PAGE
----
Shirilan, Stephanie. Robert Burton and the Transformative Powers of Melancholy. Routledge, 2016. ISBN: 978-1472417015. $72.00 cloth.
With Robert Burton and the Transformative Powers of Melancholy, Stephanie Shirilan joins the select group of scholars who have attempted to scale the heights of Burton’s monumental Anatomy of Melancholy. Taking her cue from what she sees as a failure among critics to engage sympathetically with the work, she demonstrates how, in Burton’s view, melancholy confers unique affective and spiritual resources—positive, transformational powers which need not be cured so much as refined by way of “therapeutic disburdening” (150). The suggested method of this disburdening is encoded in the form of the Anatomy, which Shirilan characterizes as a kind of bibliographical game premised on artful irrationality and misdirection. Collectively, the book’s four chapters cover the major topics a reader might wish to see: Burton’s rhetorical and authorial style; the variants of hypochondriacal, spiritual, scholarly, and love melancholy; connections with Early Modern society, knowledge, and faith. In all these contexts, Shirilan shows, Burton’s attitude is playful, compassionate, and full of wonder; the Anatomy emerges as a philosophical consolation. Foremost a stylistic analysis, this dense and erudite book fluidly traverses Burton’s myriad references and tropes, gathering a great many localized insights in support of a holistic argument that underlines the Anatomy’s life-affirming optimism.
Why does The Anatomy of Melancholy remain underappreciated in scholarly circles? Possible answers suggested in Shirilan’s polemical introduction have to do with current interpretive vogues. Imperatives of productivity and the arrival of searchable archives have promoted a “consultative” style of reading that misses “subtleties of tone or context” (5). Poststructuralist approaches to Burton’s copious style have tended anachronistically to reduce “everything into nothing and abundance into absence” (12). The “new humoralism,” embodied in the work of Gail Kern Paster and others, has portrayed Early Modern “physiological and spiritual solubility as intrinsically anxiety provoking” (9). These and other methodologies have made it difficult for us to recognize the salutary charge of Burton’s text. Contrary to conventional seventeenth-century Christian discourses of well-being, the Anatomy avers that “solubility or openness of mind, body, and spirit” is in fact necessary for health; with this view, the opacity and irrationality of its prose is taking purposeful aim at “popular Puritan and Neostoic ideals of rhetorical temperance and affective restraint” (5). Burton transforms melancholy from a disease into “a kind of spiritual privilege that draws on the impressionability of the melancholic imagination” and allows for “greater compassion and awareness of divine presence” (11).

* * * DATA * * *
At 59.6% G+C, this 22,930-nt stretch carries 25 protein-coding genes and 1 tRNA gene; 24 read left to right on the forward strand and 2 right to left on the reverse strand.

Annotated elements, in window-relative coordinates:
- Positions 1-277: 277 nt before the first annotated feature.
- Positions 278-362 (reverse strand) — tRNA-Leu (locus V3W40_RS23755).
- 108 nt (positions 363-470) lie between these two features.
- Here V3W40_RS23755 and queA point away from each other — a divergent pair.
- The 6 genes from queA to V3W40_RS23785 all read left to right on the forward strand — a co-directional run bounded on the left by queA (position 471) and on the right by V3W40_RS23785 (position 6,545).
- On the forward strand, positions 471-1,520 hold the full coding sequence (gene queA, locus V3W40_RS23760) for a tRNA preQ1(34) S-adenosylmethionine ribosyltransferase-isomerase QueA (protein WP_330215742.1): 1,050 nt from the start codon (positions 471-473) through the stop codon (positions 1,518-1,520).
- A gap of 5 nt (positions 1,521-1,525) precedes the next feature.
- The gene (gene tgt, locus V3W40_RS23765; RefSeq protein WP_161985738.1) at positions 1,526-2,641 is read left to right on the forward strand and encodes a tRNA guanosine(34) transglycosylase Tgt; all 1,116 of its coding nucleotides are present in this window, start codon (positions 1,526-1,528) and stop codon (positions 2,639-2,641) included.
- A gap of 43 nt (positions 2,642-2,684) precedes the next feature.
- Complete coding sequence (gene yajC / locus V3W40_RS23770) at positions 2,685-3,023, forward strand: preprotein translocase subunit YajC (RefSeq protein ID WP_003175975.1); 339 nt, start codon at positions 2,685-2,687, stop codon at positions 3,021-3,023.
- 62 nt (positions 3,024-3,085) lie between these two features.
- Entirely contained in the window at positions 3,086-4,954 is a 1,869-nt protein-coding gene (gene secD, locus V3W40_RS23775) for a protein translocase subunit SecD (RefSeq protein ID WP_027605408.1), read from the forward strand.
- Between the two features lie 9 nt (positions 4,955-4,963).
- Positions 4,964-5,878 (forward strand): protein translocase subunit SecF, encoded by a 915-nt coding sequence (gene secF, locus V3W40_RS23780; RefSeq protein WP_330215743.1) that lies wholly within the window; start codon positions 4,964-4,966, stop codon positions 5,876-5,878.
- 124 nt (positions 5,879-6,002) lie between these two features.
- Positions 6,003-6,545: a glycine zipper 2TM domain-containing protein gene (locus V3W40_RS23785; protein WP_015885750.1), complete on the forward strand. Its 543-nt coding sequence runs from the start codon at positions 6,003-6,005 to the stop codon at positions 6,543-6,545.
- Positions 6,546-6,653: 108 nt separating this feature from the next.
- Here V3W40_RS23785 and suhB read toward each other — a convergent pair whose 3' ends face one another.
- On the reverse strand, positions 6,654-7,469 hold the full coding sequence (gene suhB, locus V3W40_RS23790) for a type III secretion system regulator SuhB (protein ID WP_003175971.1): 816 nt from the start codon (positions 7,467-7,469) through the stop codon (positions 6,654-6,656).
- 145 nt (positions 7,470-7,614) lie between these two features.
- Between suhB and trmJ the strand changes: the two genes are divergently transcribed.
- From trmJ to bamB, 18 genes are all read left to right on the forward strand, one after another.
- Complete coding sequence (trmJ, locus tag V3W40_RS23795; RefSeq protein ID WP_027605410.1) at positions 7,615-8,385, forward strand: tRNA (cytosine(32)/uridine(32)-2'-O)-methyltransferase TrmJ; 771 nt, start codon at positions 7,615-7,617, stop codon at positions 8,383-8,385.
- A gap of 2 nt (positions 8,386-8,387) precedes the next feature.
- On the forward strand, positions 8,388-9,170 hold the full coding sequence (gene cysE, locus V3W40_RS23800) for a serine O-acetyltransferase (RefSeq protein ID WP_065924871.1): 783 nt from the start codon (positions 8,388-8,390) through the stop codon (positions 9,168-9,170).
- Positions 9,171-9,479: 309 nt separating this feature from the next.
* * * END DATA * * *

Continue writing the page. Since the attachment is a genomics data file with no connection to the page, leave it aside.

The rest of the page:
The way he goes about this Shirilan interestingly conceives as a “sophisticated and subversive bibliographical game” set for the reader, a sort of “therapeutic playing” (5, 13). The game is premised on the formal qualities of the cento, that discursive form in which many texts are stitched together by way of quotation and citation. Burton’s centonic tapestry, Shirilan claims, contains deliberate mistakes, ironies, and mis-citations, writerly errors that should be understood as “techniques of both self-concealment and tactical disclosure” (33). To read the Anatomy correctly it is necessary to enter into this game, to pursue imaginatively the allusive leads dotted on every page. Shirilan offers an illustration of her method in the introduction, remarking upon the resonance between a Latin expression used by Burton to describe extemporaneous style—stans pede in uno (on one foot)—and the rabbinic phrase al regel achat. It seems to her that the Anatomy and the Torah share a conviction that even an imperfect, hobbling, one-legged way of speaking is better than not speaking at all. Whether or not this resonance is intentional is hard to prove, as Shirilan immediately acknowledges. But the point is that there are gains to be had merely by venturing into the labyrinth of interpretation—provided that the reader is so inclined: “down the rabbit hole we go, or don’t go” (27). In ensuing chapters, Shirilan repeats the exercise, picking at other textual wrinkles: the story of Cleombrotus, retold in three places in three different ways; a quotation misattributed to Seneca; a Latin line from Terence translated phonetically into silly-sounding English (51, 56, 58). Such examples alert us in different ways to the untrustworthiness of what appears to be authoritative discourse—the susceptibility of readers, the mirage of authorial voice, the inevitability of textual corruption. The examples are perhaps too few and far between, seemingly arbitrary in their selection; yet, they are illuminative, lending depth and dimensionality to Burton’s opaque prose.